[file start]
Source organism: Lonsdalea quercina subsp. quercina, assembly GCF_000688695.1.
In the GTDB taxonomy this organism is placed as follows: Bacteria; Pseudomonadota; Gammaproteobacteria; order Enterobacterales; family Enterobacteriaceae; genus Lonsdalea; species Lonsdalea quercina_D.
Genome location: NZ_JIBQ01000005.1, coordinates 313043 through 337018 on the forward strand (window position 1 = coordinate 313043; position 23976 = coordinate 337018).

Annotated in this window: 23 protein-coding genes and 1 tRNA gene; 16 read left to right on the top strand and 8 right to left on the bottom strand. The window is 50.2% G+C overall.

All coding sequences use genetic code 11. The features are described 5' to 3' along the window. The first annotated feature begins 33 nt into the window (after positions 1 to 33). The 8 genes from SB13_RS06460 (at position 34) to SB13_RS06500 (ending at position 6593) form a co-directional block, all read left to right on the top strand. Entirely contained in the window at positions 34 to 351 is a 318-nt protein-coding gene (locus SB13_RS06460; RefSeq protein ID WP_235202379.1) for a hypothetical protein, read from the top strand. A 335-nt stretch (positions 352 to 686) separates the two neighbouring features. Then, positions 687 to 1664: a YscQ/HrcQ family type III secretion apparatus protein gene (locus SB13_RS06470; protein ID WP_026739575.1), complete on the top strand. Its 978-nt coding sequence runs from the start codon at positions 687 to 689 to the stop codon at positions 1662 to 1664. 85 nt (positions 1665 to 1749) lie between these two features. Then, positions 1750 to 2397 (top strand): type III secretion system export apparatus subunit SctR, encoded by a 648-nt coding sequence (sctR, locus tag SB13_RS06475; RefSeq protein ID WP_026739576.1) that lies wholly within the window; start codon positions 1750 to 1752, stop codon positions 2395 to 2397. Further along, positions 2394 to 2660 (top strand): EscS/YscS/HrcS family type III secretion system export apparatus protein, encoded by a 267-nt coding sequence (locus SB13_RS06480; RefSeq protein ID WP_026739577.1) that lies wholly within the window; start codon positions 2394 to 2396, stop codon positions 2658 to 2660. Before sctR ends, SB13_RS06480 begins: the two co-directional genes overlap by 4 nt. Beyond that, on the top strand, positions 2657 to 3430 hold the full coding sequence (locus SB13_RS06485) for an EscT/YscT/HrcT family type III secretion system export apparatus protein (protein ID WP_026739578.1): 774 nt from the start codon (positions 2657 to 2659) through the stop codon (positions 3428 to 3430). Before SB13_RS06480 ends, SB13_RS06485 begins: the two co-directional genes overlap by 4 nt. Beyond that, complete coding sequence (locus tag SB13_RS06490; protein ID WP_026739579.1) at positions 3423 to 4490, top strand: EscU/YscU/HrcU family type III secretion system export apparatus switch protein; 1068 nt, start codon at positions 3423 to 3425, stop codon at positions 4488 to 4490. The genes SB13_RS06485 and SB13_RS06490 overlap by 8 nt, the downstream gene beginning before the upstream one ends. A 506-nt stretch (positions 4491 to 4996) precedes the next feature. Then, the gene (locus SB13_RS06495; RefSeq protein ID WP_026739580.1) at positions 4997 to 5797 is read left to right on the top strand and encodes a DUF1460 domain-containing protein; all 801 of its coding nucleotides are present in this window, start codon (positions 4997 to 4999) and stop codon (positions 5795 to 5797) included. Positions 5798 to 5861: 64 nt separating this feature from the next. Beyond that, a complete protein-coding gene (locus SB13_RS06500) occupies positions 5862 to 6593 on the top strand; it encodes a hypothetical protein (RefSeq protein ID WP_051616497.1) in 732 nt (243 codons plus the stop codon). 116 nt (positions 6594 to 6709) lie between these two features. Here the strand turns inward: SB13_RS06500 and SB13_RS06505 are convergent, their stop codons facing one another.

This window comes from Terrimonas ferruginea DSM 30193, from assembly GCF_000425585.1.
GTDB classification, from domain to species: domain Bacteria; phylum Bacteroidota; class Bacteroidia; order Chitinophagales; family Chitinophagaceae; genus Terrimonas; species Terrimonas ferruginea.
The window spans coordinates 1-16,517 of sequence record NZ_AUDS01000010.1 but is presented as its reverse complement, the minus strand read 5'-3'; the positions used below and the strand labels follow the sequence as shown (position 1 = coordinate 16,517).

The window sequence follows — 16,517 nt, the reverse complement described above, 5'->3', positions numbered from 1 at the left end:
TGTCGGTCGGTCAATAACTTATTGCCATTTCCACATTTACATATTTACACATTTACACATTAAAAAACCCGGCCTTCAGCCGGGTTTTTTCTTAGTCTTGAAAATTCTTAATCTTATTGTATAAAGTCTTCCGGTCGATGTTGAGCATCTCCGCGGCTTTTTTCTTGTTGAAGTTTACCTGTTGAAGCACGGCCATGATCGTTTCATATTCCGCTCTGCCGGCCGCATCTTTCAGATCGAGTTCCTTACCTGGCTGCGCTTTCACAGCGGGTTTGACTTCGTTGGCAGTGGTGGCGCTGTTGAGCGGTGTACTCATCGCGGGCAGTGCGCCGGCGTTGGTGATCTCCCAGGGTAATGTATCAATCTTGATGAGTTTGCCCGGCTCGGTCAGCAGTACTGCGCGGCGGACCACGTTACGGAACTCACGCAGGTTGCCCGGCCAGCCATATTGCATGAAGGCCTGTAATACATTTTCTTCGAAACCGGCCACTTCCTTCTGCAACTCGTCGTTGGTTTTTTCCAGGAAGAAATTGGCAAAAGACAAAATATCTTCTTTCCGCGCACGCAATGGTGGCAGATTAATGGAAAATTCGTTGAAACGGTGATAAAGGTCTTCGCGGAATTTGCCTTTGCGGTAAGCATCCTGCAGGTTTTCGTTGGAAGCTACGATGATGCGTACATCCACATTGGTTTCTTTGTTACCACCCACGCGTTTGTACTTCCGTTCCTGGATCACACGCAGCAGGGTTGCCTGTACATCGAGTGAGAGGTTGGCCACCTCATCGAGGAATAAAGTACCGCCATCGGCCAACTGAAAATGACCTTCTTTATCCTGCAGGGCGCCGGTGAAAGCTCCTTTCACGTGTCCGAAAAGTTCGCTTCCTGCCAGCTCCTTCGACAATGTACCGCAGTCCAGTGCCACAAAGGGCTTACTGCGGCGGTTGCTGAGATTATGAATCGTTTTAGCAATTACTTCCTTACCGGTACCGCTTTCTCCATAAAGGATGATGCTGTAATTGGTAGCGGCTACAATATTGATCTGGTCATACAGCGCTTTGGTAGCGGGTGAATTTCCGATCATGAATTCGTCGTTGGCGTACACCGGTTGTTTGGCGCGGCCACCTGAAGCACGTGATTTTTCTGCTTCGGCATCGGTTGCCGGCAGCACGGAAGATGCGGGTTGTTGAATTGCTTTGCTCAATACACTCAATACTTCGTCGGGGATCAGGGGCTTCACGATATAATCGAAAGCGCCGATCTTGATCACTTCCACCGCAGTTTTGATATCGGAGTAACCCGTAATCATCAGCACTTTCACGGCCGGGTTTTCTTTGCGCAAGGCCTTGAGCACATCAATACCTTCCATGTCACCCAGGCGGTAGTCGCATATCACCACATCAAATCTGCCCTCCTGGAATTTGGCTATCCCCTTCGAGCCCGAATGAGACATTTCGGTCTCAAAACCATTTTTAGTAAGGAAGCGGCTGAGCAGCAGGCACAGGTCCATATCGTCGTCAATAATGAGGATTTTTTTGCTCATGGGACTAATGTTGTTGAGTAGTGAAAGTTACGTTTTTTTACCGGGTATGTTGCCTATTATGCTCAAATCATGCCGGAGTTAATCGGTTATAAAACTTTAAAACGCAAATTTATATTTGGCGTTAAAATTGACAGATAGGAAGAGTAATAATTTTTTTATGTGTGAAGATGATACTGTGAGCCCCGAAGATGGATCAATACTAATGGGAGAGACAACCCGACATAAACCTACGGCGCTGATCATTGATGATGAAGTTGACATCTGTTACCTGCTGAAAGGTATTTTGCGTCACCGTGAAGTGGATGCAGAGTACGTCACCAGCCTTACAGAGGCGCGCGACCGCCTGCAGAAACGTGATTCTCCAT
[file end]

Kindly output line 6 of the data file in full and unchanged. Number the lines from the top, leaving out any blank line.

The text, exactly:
This window comes from Terrimonas ferruginea DSM 30193, from assembly GCF_000425585.1.